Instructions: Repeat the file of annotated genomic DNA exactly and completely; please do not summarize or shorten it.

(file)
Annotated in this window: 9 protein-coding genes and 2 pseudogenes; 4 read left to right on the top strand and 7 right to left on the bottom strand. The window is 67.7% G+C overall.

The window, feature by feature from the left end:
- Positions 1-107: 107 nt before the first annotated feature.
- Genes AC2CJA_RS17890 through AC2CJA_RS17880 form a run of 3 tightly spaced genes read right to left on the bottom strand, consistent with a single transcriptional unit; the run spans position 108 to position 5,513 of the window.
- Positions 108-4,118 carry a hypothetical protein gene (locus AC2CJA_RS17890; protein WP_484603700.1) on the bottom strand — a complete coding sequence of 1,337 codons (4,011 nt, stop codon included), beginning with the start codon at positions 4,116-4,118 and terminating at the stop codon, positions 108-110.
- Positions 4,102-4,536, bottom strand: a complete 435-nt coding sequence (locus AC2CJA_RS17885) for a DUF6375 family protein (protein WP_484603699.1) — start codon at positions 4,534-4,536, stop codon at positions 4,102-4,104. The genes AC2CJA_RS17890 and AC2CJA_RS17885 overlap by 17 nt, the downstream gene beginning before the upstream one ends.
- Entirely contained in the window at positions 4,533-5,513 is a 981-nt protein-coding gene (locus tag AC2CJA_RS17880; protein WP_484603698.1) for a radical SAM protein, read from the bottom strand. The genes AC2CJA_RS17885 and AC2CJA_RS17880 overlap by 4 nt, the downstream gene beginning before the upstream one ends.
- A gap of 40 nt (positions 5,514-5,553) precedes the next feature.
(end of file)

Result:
Annotated in this window: 9 protein-coding genes and 2 pseudogenes; 4 read left to right on the top strand and 7 right to left on the bottom strand. The window is 67.7% G+C overall.

The window, feature by feature from the left end:
- Positions 1-107: 107 nt before the first annotated feature.
- Genes AC2CJA_RS17890 through AC2CJA_RS17880 form a run of 3 tightly spaced genes read right to left on the bottom strand, consistent with a single transcriptional unit; the run spans position 108 to position 5,513 of the window.
- Positions 108-4,118 carry a hypothetical protein gene (locus AC2CJA_RS17890; protein WP_484603700.1) on the bottom strand — a complete coding sequence of 1,337 codons (4,011 nt, stop codon included), beginning with the start codon at positions 4,116-4,118 and terminating at the stop codon, positions 108-110.
- Positions 4,102-4,536, bottom strand: a complete 435-nt coding sequence (locus AC2CJA_RS17885) for a DUF6375 family protein (protein WP_484603699.1) — start codon at positions 4,534-4,536, stop codon at positions 4,102-4,104. The genes AC2CJA_RS17890 and AC2CJA_RS17885 overlap by 17 nt, the downstream gene beginning before the upstream one ends.
- Entirely contained in the window at positions 4,533-5,513 is a 981-nt protein-coding gene (locus tag AC2CJA_RS17880; protein WP_484603698.1) for a radical SAM protein, read from the bottom strand. The genes AC2CJA_RS17885 and AC2CJA_RS17880 overlap by 4 nt, the downstream gene beginning before the upstream one ends.
- A gap of 40 nt (positions 5,514-5,553) precedes the next feature.